The Big Thirst: The Secret Life and Turbulent Future of Water, Paperback
The water coming out of your kitchen tap is four billion years old and might well have been sipped by a Tyrannosaurus rex. Rather than only three states of water--liquid, ice, and vapor--there is a fourth, "molecular water," fused into rock 400 miles...
Cod: 36ca791a-edfe-4fc2-896a-bc92e1134bbd / 159979
Disponibilitate: In stoc
Producator: Free Press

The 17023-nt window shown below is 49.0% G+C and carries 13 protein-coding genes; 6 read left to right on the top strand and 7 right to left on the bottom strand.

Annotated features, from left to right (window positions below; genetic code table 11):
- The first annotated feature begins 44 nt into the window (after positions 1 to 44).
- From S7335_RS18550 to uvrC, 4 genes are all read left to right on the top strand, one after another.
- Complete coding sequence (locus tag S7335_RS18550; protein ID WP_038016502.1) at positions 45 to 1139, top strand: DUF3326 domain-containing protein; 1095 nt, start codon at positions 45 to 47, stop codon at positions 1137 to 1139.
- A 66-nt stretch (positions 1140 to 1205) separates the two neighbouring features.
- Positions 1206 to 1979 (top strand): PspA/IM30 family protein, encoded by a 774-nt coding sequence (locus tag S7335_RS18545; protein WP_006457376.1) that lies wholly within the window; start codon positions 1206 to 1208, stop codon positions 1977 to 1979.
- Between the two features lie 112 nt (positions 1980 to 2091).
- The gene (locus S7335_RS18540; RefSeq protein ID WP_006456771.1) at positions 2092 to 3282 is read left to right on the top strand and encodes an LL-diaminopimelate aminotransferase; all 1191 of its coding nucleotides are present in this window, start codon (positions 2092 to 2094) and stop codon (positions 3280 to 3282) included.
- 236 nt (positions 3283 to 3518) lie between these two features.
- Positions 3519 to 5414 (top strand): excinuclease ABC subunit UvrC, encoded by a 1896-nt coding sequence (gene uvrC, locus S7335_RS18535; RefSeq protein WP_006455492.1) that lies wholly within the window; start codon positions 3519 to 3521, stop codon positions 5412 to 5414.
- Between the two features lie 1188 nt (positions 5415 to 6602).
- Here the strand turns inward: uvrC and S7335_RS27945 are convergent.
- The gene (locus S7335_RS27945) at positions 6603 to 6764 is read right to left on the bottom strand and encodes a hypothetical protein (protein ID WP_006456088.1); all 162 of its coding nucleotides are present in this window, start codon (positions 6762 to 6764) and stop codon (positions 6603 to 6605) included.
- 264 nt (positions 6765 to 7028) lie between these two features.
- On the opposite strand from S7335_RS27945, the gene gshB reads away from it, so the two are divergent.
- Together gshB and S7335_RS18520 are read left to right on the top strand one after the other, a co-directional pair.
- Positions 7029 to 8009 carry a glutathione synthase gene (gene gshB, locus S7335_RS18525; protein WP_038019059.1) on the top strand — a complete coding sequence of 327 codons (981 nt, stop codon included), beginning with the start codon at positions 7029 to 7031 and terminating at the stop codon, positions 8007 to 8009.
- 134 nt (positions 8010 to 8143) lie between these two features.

The water coming out of your kitchen tap is four billion years old and might well have been sipped by a Tyrannosaurus rex. Rather than only three states of water--liquid, ice, and vapor--there is a fourth, "molecular water," fused into rock 400 miles deep in the Earth, and that's where most of the planet's water is found. Unlike most precious resources, water cannot be used up; it can always be made clean enough again to drink--indeed, water can be made so clean that it's toxic. Water is the most vital substance in our lives but also more amazing and mysterious than we appreciate. As Charles Fishman brings vibrantly to life in this surprising and mind-changing narrative, water runs our world in a host of awe-inspiring ways, yet we take it completely for granted. But the era of easy water is over. Bringing readers on a lively and fascinating journey--from the wet moons of Saturn to the water-obsessed hotels of Las Vegas, where dolphins swim in the desert, and from a rice farm in the parched Australian outback to a high-tech IBM plant that makes an exotic breed of pure water found nowhere in nature--Fishman vividly shows that we've already left behind a century-long golden age when water was thoughtlessly abundant, free, and safe and entered a new era of high-stakes water. In 2008, Atlanta came within ninety days of running entirely out of clean water. California is in a desperate battle to hold off a water catastrophe. And in the last five years Australia nearly ran out of water--and had to scramble to reinvent the country's entire water system. But as dramatic as the challenges are, the deeper truth Fishman reveals is that there is no good reason for us to be overtaken by a global water crisis. We have more than enough water. We just don't think about it, or use it, smartly. The Big Thirst brilliantly explores our strange and complex relationship to water. We delight in watching waves roll in from the ocean; we take great comfort from sliding into a hot bath; and we
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